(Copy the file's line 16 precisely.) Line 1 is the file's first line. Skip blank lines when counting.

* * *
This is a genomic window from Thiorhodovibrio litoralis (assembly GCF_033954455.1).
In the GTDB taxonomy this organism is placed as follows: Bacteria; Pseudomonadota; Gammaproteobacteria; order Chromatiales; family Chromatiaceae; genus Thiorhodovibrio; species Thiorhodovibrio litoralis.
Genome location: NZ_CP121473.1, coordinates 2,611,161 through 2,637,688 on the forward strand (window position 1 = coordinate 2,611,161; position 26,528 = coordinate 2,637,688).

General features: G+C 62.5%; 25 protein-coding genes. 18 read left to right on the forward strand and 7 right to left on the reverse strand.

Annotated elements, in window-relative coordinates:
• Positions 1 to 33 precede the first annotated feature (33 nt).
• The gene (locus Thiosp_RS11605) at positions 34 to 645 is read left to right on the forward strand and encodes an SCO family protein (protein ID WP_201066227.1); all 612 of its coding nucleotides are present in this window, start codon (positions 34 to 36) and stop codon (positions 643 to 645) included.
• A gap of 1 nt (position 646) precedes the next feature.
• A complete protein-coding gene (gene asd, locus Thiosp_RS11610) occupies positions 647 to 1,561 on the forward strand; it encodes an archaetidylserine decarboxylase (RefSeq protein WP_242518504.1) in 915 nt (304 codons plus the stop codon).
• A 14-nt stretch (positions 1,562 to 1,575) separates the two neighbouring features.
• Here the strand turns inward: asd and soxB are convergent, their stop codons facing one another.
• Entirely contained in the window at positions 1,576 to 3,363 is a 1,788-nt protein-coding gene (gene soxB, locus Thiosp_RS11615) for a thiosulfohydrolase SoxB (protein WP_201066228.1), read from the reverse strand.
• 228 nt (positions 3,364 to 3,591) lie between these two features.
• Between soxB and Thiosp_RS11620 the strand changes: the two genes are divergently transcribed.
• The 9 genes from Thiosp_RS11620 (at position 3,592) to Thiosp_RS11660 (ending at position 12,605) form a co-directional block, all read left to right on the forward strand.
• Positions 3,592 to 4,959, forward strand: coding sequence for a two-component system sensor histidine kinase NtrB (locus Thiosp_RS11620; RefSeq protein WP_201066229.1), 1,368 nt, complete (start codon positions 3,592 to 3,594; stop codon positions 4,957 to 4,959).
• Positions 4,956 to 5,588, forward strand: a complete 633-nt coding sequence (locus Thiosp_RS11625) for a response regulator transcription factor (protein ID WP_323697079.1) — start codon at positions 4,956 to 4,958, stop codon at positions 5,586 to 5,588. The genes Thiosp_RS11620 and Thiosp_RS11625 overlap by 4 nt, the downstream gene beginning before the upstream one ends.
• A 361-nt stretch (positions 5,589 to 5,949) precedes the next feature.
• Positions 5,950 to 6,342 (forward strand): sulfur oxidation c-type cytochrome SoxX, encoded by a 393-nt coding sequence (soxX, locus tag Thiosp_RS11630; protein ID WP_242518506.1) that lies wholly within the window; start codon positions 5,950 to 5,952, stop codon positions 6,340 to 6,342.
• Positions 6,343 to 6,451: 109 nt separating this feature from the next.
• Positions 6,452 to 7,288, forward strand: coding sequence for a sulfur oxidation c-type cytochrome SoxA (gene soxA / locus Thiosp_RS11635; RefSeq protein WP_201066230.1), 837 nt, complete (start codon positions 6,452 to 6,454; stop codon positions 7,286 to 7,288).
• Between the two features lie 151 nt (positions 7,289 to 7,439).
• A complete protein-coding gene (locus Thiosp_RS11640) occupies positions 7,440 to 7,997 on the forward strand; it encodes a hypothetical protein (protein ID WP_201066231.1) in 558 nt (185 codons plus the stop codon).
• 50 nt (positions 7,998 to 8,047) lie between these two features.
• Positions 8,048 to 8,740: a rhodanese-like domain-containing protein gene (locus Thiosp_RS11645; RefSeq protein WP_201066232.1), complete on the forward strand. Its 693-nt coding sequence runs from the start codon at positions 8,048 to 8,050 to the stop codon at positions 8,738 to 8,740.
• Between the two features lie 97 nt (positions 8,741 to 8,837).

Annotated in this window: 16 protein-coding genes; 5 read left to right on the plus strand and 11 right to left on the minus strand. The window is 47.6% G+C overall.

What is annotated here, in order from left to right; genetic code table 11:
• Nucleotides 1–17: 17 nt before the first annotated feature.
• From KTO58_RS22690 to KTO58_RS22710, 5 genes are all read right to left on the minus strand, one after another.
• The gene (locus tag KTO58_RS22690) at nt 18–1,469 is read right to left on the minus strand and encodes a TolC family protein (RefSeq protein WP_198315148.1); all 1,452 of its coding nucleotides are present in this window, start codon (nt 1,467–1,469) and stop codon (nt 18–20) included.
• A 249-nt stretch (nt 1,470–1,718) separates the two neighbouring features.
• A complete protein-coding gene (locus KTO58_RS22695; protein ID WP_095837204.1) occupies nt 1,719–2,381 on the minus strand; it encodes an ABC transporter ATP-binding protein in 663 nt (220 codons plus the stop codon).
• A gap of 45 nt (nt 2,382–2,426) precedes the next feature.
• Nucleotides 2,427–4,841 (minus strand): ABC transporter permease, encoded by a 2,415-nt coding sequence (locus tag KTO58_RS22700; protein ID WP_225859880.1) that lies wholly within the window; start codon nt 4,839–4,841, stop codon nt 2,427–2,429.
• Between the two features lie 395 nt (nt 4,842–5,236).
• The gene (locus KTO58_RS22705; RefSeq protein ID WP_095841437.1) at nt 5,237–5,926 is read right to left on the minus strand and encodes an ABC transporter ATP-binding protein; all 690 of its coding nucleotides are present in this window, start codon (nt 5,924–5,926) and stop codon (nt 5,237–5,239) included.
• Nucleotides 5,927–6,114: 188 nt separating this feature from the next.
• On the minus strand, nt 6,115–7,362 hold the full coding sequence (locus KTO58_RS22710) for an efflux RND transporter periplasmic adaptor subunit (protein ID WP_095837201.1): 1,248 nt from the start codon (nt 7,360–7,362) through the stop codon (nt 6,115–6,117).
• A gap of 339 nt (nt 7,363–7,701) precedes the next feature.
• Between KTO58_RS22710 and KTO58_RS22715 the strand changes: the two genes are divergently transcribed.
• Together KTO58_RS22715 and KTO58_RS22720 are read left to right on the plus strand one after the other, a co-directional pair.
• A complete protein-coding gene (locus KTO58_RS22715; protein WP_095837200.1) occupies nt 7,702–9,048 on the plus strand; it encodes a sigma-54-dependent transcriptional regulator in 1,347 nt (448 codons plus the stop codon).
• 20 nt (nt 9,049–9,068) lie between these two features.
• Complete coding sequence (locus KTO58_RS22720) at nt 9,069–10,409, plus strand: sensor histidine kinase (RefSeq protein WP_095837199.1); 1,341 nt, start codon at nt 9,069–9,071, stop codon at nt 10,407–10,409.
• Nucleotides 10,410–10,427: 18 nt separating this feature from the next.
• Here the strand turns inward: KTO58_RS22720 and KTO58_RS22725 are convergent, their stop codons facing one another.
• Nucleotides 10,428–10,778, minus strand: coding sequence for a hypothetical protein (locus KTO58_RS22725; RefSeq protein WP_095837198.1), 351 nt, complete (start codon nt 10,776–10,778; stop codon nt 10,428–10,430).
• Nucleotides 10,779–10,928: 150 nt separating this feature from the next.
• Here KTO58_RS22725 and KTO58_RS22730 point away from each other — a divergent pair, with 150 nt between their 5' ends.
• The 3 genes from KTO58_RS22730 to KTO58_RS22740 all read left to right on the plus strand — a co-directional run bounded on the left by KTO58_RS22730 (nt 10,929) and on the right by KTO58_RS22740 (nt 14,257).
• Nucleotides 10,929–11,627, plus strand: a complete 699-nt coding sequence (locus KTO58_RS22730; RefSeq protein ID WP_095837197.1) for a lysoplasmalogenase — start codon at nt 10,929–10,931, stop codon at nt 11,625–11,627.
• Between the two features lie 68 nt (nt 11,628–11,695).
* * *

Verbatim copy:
• Positions 3,592 to 4,959, forward strand: coding sequence for a two-component system sensor histidine kinase NtrB (locus Thiosp_RS11620; RefSeq protein WP_201066229.1), 1,368 nt, complete (start codon positions 3,592 to 3,594; stop codon positions 4,957 to 4,959).